A few curated security and defense reads from around the Internet to ring in the weekend:
China really wants to see a concluded final Iran deal later this month. To that end, Chinese Foreign Minister Wang Yi counseled that the P5+1 and Iran should stick to the terms of the framework that was agreed to in early April in Lausanne, Switzerland, and refrain from making any new demands. Wang also suggested that all sides should respect the “legitimate concerns” of the negotiating parties.
Speaking of China, there’s buzz that the latest cyber attack against the U.S. government—a security breach at the Office of Personnel Management—was a state-sponsored cyber attack by China. Shannon Tiezzi rounded that up for The Diplomat here. The verdict on China’s involvement remains under dispute though. Over at the Washington Free Beacon, Bill Gertz has some government official quotes substantiating Chinese government involvement. Other commentators remain skeptical that the Chinese government would back this sort of an attack at this time.Enjoying this article? Click here to subscribe for full access. Just $5 a month.
You read a lot about how the U.S. Navy and Air Force are handling the rebalance to Asia, but what about the U.S. Army? Well, here’s a piece over at War on the Rocks that lays out the U.S. Army’s role in Asia pretty comprehensively.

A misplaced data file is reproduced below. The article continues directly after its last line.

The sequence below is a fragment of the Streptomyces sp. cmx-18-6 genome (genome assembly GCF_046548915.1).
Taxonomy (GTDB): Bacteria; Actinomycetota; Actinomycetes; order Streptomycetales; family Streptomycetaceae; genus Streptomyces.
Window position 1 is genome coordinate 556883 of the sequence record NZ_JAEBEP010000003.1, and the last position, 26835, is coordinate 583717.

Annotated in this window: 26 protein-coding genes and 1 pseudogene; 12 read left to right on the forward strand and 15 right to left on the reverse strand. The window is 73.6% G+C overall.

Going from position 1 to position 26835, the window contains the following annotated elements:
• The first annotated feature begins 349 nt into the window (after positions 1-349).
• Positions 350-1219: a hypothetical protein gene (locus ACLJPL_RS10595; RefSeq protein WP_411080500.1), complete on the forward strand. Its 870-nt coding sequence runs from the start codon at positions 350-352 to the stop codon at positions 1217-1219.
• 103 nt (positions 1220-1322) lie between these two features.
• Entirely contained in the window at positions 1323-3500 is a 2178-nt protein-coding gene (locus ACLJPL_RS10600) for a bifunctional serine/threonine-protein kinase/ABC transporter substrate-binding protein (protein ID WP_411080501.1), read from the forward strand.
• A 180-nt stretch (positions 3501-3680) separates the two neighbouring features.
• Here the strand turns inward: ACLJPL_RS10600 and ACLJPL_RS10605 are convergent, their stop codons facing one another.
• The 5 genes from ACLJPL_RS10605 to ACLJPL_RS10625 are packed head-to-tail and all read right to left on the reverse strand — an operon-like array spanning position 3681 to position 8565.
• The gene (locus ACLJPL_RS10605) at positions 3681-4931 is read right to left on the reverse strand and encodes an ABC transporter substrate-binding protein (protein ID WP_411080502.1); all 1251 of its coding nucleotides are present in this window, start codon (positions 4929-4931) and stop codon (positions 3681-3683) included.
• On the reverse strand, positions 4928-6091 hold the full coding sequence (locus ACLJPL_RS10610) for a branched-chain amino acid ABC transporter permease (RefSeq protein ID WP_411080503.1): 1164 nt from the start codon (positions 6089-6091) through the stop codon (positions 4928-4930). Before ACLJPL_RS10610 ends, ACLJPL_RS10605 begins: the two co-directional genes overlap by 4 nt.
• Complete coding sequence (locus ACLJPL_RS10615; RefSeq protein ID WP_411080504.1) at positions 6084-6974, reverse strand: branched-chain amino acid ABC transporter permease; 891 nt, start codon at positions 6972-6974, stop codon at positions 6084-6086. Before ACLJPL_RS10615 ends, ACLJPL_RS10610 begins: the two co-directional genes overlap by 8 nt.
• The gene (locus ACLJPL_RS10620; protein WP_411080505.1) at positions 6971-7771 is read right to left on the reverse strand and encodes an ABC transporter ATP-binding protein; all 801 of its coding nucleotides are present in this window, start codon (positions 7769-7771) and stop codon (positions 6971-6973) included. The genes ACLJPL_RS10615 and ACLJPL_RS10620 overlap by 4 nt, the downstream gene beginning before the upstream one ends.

Here’s a thoughtful reflection on strategy that takes aim the reductionist claim that China’s approach to strategic thought is for, whatever reason, impenetrable for the West because of things like “The West plays chess, and China plays wei qi or go.” In fact, none other than Henry Kissinger makes that claim in his famed tome: “On China.” The author reminds us that “the Chinese play chess too.”
As always, do listen to our latest podcast where I speak with Greg Austin and Franz-Stefan Gady about the 2015 Shangri-La Dialogue (Greg was in attendance), recent developments in the South China Sea, and how the United States and China can avoid a dangerous escalatory spiral into kinetic conflict someday. During the podcast, we discuss Michael D. Swaine’s recent National Interest piece where he cautions leaders in both the United States and China to refrain from throwing away a productive bilateral partnership between great powers over a few measly reefs and rocks in the South China Sea.
Finally, stay tuned for a new Diplomat feature that should kick off sometime this month. To build up some anticipation, all that I’ll say is that it’ll help you, our readers, live up to our motto: “Know the Asia-Pacific.”